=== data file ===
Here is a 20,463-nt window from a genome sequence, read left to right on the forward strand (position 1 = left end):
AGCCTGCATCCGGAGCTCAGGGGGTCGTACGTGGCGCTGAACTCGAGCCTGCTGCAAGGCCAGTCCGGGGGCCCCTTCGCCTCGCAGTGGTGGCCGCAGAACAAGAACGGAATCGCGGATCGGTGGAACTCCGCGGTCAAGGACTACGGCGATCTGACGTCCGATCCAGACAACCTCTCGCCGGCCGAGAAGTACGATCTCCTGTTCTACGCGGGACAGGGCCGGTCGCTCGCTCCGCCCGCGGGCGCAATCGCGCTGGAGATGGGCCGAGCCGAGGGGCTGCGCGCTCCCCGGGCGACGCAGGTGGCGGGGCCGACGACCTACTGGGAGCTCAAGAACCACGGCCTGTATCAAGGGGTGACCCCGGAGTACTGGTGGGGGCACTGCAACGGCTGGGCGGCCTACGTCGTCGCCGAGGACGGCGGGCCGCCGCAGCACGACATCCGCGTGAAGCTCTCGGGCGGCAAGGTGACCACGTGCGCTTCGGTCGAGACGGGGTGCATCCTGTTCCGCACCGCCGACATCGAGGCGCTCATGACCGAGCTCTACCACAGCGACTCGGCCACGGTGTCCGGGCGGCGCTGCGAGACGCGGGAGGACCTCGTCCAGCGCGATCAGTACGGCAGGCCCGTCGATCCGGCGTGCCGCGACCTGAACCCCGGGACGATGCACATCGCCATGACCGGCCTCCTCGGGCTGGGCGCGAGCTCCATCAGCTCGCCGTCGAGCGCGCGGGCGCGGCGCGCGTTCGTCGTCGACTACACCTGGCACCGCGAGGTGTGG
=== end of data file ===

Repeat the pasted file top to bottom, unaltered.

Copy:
Here is a 20,463-nt window from a genome sequence, read left to right on the forward strand (position 1 = left end):
AGCCTGCATCCGGAGCTCAGGGGGTCGTACGTGGCGCTGAACTCGAGCCTGCTGCAAGGCCAGTCCGGGGGCCCCTTCGCCTCGCAGTGGTGGCCGCAGAACAAGAACGGAATCGCGGATCGGTGGAACTCCGCGGTCAAGGACTACGGCGATCTGACGTCCGATCCAGACAACCTCTCGCCGGCCGAGAAGTACGATCTCCTGTTCTACGCGGGACAGGGCCGGTCGCTCGCTCCGCCCGCGGGCGCAATCGCGCTGGAGATGGGCCGAGCCGAGGGGCTGCGCGCTCCCCGGGCGACGCAGGTGGCGGGGCCGACGACCTACTGGGAGCTCAAGAACCACGGCCTGTATCAAGGGGTGACCCCGGAGTACTGGTGGGGGCACTGCAACGGCTGGGCGGCCTACGTCGTCGCCGAGGACGGCGGGCCGCCGCAGCACGACATCCGCGTGAAGCTCTCGGGCGGCAAGGTGACCACGTGCGCTTCGGTCGAGACGGGGTGCATCCTGTTCCGCACCGCCGACATCGAGGCGCTCATGACCGAGCTCTACCACAGCGACTCGGCCACGGTGTCCGGGCGGCGCTGCGAGACGCGGGAGGACCTCGTCCAGCGCGATCAGTACGGCAGGCCCGTCGATCCGGCGTGCCGCGACCTGAACCCCGGGACGATGCACATCGCCATGACCGGCCTCCTCGGGCTGGGCGCGAGCTCCATCAGCTCGCCGTCGAGCGCGCGGGCGCGGCGCGCGTTCGTCGTCGACTACACCTGGCACCGCGAGGTGTGG